A Little Blending Background
Blending beer is a technique that has been used, for the most part, to salvage beers that have flavors that have gone slightly awry. However, these days, some blended beers are being produced by craft and micro-breweries as a delicacy. This is a far cry from how blending of beers has been utilized in the past.

The historical practice of blending beers is one that might have originated with unscrupulous town barkeeps or brewers attempting to utilize ales that had soured or aged badly. Some see this practice as the origin of what I would call beer cocktails - like the Black and Tan (1 part light ale, 1 part dry stout), Snakebite (1 part ale, 1 part cider, or Guinness and blackcurrant. Blending beer is a technique that can be used ethically or unethically, depending on the situations surrounding its use.

The ethical use of blending beer can be justified when the beers in question have been made using proper sanitation techniques, but have off flavors for reasons other than contamination or the brewer wants to combine two types of beer to create a whole new style. For example, experiments with recipes, admixtures or ratios of ingredients may produce combinations of flavors that are not well balanced. In such a case, it is possible for the brewer to create a new batch of beer that will balance out the flavor of the first batch in a way that is satisfactory. It is also possible that a flavor in an initial batch of beer is overpowering in such a way that it needs be diluted.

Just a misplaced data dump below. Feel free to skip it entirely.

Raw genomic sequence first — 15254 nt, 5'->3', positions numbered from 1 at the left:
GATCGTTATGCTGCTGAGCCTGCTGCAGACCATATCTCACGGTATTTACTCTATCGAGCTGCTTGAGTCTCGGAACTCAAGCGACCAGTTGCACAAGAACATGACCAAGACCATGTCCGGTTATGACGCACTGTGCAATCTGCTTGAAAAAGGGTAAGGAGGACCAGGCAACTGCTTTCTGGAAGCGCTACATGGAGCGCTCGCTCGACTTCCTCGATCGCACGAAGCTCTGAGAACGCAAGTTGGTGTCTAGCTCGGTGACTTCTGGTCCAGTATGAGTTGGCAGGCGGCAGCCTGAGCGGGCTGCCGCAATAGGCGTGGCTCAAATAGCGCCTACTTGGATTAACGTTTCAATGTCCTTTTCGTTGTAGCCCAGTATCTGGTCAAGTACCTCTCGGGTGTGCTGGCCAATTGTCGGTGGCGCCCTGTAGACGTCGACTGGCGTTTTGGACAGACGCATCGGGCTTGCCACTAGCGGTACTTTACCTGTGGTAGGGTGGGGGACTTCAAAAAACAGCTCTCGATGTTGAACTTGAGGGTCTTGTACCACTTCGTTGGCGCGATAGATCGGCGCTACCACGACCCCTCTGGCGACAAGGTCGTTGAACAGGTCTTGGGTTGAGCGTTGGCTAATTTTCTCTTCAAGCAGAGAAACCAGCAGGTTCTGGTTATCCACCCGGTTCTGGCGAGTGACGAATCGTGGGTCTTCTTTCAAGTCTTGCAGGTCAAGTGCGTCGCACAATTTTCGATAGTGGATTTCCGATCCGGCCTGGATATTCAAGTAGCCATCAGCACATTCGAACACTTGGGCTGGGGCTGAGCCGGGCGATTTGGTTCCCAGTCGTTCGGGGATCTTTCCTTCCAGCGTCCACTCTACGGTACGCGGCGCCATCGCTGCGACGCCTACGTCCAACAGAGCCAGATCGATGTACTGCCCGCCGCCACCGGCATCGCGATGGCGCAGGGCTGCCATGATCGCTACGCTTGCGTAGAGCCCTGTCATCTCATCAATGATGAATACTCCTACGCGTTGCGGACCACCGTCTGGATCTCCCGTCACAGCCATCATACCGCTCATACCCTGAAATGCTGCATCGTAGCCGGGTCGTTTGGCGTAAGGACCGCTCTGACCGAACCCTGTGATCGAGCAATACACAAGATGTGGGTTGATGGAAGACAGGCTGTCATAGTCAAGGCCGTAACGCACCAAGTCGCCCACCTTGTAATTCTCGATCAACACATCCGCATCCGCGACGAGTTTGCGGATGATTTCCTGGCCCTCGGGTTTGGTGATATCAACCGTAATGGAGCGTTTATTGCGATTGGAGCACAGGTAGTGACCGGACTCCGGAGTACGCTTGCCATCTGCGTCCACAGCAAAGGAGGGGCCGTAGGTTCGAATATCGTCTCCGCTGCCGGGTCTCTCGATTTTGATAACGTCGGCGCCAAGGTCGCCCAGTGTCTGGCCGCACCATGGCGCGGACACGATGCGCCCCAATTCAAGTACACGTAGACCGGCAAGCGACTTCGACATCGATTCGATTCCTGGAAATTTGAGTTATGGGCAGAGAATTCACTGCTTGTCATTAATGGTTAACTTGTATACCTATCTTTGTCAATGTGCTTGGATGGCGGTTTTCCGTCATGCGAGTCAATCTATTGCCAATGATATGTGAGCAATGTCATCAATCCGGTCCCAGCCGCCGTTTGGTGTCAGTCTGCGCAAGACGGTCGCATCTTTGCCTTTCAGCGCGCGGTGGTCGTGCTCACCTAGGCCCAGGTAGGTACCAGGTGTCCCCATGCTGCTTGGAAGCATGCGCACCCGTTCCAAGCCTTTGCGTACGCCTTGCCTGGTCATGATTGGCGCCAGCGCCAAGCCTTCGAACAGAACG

New Brews
Some craft breweries are using blending beers to produce new styles of double-beer, such as Southern Tier Brewing Company and Fifty Fifty. Southern Tier has dabbled in blending beers with their "Gemini" - an unfiltered Imperial Extra Pale Ale that is blended with an Imperial IPA. This limited edition seasonal mid-winter beer has received numerous accolades.

Fifty Fifty Brewery

Unethical use of the blending beer technique is to use it to dilute a beer that has gone bad. When beer has gone bad through microbial contamination, there is nothing to do but throw it out. It cannot be saved, but it can ruin other beer if the two are blended together. Beware the temptation to blend beer in this case - the result will not be good.

I have personally had experience with fermentations that I felt could be savedů and those I felt could not be saved. Consider aging the beer before blending it. In many cases, an off flavor or a flavor that is overpowering, can be cured by simply utilizing patience. This is especially true in the case of musky flavors, as the following anecdote is indicative of:

Once, I brewed a batch of Morning Glory Mead that contained morning glory flowers. The flowers were dry hopped into the mead, meaning that the flowers were placed fresh into the carboy as the mead was being pitched with yeast. I initially intended to leave the flowers in the carboy for two weeks, and then rack the mead, thereby removing the flowers from the fermentation.